Tracy Johnstone 12 February 2023

That Time in the Airport: Being Human Enough for Business

Blog image

The lady in front of me today seemed dazed, unsure of where she was and what she was supposed to do next.

For a split second I almost text my adult son this:

“If I am ever ambling around unsure of where I am, staring into space, frail, with no hope of direction, please keep me home”

I had those thoughts. Until. Until I realized just a few months ago that was me. Until I then realized some 28+ years ago that was also me.

You do the same thing. We are only human.

Or maybe not human enough.

Twenty eight years ago I rambled through the Ontario, California airport to a flight back home to Panama City, Florida. I had completed my third egg harvest in Pasadena, California. I was weary and worried.

It was the last call for me and my eggs.

I knew my body had done the thing, been through the process, visited the artificial aging of medically induced menopause for the last time, all in an effort to harvest the eggs that would become the embryo that would become the person. The baby that this semi-barren woman would call Thomas.

Mine was the narrative of a woman without a uterus who wanted to have a child, so I walked through the airport in the fog of hormones.

If you had seen me that day, you would have thought I was perfectly fine. I was well dressed, fit, and filled with purpose.

But my gait, posture, and countenance reflected a different state.

I was spent, too thin, frail, worn down, and scared. It was not only written all over my face, it was written on my soul. It was all in my head and it was completely not in my head. It was real.

The outcome of those thin, frail days was Thomas, now 28 years old. He is the baby that will forever be the baby. He is now part of the menfolk in my life – all four of them. I am grateful.

Only a few months ago I walked this path of fragility again – weakness, uncertainty,. This time, it was not for the sake of bringing life into this world. It was for the sake of saving my own life.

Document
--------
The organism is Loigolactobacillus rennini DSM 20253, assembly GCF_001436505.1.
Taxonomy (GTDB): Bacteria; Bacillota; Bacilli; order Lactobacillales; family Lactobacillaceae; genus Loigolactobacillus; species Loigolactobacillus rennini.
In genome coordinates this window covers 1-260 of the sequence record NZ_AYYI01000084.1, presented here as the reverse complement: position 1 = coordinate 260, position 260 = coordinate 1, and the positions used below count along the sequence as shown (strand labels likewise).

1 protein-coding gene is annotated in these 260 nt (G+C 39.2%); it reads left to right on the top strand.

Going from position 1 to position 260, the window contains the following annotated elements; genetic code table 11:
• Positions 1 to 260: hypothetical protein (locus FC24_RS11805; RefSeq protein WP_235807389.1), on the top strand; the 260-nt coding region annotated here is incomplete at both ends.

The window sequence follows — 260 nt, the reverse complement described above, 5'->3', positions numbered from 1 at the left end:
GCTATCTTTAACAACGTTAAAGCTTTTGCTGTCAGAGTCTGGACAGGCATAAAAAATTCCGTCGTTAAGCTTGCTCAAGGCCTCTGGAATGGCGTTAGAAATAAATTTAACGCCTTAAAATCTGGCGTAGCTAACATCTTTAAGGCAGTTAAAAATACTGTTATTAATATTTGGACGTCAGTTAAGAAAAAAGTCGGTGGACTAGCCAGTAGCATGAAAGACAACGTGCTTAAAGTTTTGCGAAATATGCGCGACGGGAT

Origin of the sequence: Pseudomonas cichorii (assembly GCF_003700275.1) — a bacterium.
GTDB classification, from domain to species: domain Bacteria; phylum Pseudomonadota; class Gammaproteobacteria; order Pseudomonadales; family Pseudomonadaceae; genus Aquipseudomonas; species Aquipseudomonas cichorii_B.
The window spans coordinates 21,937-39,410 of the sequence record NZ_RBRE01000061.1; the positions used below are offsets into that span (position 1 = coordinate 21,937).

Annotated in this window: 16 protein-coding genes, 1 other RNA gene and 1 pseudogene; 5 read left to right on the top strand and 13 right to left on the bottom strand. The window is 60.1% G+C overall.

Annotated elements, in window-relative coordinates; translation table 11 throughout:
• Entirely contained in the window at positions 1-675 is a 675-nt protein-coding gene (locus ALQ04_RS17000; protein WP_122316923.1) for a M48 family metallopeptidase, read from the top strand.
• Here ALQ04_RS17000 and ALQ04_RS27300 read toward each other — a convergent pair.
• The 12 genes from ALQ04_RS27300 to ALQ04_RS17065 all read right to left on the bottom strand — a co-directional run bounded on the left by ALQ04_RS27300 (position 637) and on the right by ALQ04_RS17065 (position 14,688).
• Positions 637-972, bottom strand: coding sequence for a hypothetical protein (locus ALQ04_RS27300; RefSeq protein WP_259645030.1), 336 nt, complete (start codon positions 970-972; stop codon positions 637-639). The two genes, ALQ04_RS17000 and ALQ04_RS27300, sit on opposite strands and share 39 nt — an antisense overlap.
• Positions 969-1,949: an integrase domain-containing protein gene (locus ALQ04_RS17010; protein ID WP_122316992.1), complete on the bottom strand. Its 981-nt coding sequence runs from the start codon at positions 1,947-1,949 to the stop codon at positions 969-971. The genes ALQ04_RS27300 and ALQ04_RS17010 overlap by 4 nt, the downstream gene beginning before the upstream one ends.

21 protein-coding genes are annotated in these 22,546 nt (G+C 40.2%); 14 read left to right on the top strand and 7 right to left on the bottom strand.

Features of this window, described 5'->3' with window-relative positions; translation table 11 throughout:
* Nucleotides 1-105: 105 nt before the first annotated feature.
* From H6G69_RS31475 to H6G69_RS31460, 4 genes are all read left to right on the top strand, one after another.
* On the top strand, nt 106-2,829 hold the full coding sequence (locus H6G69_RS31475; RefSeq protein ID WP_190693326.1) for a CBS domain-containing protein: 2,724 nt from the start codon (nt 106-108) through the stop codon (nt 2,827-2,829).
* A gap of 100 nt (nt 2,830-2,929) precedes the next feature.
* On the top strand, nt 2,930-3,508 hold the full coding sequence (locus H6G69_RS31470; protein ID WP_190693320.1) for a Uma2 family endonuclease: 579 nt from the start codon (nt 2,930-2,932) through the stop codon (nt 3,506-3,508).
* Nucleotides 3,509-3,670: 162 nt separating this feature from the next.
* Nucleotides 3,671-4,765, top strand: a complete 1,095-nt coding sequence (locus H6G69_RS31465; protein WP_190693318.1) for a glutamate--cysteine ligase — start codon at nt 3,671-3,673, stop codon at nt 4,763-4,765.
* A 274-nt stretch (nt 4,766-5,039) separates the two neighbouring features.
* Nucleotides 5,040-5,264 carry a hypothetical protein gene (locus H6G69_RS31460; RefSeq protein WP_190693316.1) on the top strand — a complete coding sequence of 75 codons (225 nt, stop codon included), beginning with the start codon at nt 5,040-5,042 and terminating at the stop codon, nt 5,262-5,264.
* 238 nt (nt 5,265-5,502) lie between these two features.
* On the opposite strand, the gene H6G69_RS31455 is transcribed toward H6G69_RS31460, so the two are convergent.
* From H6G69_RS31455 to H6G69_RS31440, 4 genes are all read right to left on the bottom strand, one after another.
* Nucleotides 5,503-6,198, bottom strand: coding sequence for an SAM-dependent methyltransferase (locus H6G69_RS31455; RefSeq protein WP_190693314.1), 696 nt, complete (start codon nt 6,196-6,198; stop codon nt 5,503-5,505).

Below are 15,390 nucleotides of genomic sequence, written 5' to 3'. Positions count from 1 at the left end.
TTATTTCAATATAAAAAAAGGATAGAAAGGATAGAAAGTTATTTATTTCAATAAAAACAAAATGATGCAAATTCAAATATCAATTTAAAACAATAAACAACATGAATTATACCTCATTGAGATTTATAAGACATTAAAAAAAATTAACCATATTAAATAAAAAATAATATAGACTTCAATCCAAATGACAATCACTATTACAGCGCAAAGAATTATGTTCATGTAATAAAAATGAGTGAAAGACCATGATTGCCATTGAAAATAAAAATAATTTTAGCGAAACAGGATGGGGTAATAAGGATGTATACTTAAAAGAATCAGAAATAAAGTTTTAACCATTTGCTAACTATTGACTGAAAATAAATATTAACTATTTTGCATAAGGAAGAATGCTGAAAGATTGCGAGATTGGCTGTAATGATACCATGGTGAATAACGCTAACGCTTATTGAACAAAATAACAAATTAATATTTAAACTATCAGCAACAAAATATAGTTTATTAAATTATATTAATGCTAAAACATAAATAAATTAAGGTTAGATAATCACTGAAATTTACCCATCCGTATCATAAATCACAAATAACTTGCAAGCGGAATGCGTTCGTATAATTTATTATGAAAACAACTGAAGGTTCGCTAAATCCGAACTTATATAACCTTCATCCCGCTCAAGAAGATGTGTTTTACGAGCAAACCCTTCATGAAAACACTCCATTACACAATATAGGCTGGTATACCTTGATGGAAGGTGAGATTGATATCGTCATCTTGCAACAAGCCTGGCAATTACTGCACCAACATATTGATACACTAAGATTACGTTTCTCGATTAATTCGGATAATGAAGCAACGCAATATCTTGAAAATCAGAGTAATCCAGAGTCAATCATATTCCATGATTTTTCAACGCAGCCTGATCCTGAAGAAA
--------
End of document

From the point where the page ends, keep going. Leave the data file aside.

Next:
Breast cancer treatment bears down on you hard – really hard – and really fast. It was the same walk of disorientation, uncertainty, and confusion that I navigated the Houston airport many times. I needed far more help than I was willing to say.

The anxiety, weakness, and mental shakiness was not of my own doing. It was a byproduct of trying to live.

So today, when I watched the thin, blonde, blue-eyed woman about my age stare aimlessly into space in the Atlanta airport, I thought of those words I almost sent to Thomas. Then it hit me: Sister, you have been in those shoes.

I don’t know her story, much like others did not know mine. But I know this – she has a story and, for the love of our good Lord, I need to give her grace and support so she can take the next step in life.

I’ve hired and managed thousands of people in my entrepreneurial career. One of the hardest, but most meaningful, jobs I had was to pause a moment to understand why someone did (or didn’t do) what they did, said (or didn’t say) what they said. And then react.

All the MBAs in the world can’t, won’t, teach you to empathize first and then react.

I haven’t always succeeded in that, and I regret it. But when I have, I not only gained a better employee or colleague, I felt more human. And so did they.

Business doesn’t have to, and shouldn’t, make us less human. When we do it right, we all profit in so much more than dollars.